From what I can see, Lemon is "a blockchain" which can also speak IMAP/SMTP over servers when required. Sorry, but there is no way to send a valid e-mail without a valid e-mail server. The website is incredibly shady about that. I can understand why.
Security by obscurity, huh? Come on, trust them!
Finally we're getting somewhere.
I appreciate your perspective because you are technically knowledgeable, make really good points based on your knowledge and experience, and have insights that I lack. I just wish you'd make your good points in the first place instead of abrasively trolling multiple times before the real information finally gets teased out of you.
My understanding of Lemon is that it is a new paradigm on email. It provides similar functionality in a similar format, but with some differences in the underlying technology. It stores the encrypted content of the messages in IPFS format, which allows it to be duplicated and decentralized on the IPFS network. It uses
a blockchain (Ethereum) to store metadata (e.g., the IPFS hash) about the messages. And it provides an account system which messages are tied to and sent to/from. I imagine that Lemon to Lemon messages don't use SMTP/IMAP/POP3 at all. But because they offer (what I'll refer to as) "backward compatibility" with traditional email software/servers, they also provide as part of their service something that interfaces with SMTP so that you can
send to and receive from other SMTP accounts. But that is optional if you and the people you want to communicate with are using Lemon and don't need to communicate with others outside of the Lemon ecosystem.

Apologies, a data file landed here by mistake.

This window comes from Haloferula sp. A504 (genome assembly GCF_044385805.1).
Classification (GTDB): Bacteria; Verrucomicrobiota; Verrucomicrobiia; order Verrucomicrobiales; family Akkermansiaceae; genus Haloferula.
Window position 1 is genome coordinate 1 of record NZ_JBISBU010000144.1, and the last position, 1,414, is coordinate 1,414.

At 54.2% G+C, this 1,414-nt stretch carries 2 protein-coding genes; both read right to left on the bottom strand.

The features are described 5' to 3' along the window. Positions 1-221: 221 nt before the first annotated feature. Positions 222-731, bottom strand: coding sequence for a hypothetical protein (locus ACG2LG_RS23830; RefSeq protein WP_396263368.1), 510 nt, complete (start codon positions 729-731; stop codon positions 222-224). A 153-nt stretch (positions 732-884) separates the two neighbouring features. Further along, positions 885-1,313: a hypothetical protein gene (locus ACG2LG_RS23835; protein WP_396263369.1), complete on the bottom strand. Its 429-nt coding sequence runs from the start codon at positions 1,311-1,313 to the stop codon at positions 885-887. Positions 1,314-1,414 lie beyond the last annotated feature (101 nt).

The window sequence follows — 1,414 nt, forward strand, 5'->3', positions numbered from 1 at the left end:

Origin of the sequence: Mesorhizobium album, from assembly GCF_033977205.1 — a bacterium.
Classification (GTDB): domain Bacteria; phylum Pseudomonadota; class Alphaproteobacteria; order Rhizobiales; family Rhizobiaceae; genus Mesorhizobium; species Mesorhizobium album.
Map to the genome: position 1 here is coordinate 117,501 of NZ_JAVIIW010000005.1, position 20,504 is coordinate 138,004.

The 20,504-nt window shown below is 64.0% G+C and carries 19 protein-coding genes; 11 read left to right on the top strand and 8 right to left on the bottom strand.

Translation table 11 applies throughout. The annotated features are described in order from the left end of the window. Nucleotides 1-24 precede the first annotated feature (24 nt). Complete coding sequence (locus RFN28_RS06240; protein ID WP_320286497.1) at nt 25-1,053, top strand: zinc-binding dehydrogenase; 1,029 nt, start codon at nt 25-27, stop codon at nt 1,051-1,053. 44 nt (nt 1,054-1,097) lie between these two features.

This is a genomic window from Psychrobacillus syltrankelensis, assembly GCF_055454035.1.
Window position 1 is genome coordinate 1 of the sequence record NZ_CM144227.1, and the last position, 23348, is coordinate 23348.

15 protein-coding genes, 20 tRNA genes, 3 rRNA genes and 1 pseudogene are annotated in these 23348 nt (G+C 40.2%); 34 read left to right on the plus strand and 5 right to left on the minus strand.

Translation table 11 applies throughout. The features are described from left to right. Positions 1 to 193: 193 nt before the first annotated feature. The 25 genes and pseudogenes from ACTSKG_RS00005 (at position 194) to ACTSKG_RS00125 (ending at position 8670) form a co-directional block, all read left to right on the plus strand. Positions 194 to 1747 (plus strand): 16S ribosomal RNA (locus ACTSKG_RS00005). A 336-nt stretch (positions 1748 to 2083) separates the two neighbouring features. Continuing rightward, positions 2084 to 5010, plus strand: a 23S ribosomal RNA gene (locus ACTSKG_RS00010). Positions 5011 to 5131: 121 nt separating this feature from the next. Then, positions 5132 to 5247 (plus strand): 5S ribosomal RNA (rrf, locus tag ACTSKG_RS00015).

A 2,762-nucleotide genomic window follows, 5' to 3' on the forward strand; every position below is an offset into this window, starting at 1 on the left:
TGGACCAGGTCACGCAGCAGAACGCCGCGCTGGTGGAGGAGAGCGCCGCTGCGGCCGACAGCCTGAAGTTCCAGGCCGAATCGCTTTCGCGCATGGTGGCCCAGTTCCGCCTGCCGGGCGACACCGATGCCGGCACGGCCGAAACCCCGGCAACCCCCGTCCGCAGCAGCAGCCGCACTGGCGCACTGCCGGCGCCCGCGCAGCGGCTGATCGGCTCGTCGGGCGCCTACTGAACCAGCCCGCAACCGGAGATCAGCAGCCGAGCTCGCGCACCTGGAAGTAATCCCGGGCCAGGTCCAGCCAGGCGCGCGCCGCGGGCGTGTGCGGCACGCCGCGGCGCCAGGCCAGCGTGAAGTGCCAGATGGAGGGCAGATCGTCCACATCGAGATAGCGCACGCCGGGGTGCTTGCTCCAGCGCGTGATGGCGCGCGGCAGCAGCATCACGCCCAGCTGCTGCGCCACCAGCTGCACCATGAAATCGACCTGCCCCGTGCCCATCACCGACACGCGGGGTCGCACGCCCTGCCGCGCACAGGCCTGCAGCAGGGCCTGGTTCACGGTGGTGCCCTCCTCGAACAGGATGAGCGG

That is to say, they provide two different services:
1. A traditional web-based & mobile client service similar to Gmail and other mail services, or optionally your own email client using SMTP/IMAP. This does indeed have a server for account management and SMTP stuff.
2. A fully decentralized app (DApp) with no central server, and seemingly no server at all. This is still in testing and being developed. In theory, even if Lemon goes out of business, this version of the service could live on in perpetuity. But I'm not sure how or if it could communicate with traditional email addresses at that stage.
Indeed, as you said, the main Lemon website seems scarce with the details, but there's a lot more information about the DApp version of Lemon here
as well as in the open source Github repository
Yes, Lemon is still new to me, and I'm still looking into the details of how it works, so my explanation(s) above may not be entirely accurate. Given that the source is open, and you're free to deploy it yourself, I think your quip about "security through obscurity" is baseless. There's no need to trust them if you don't want to. You can verify for yourself what the software is doing by perusing the code. In fact, I encourage you to do that. It isn't my intention to mislead anyone about what this is or how it works. But you don't have take my word for what it is or how it works. Look into it yourself, if you feel so inclined, and (politely) point out where I'm wrong.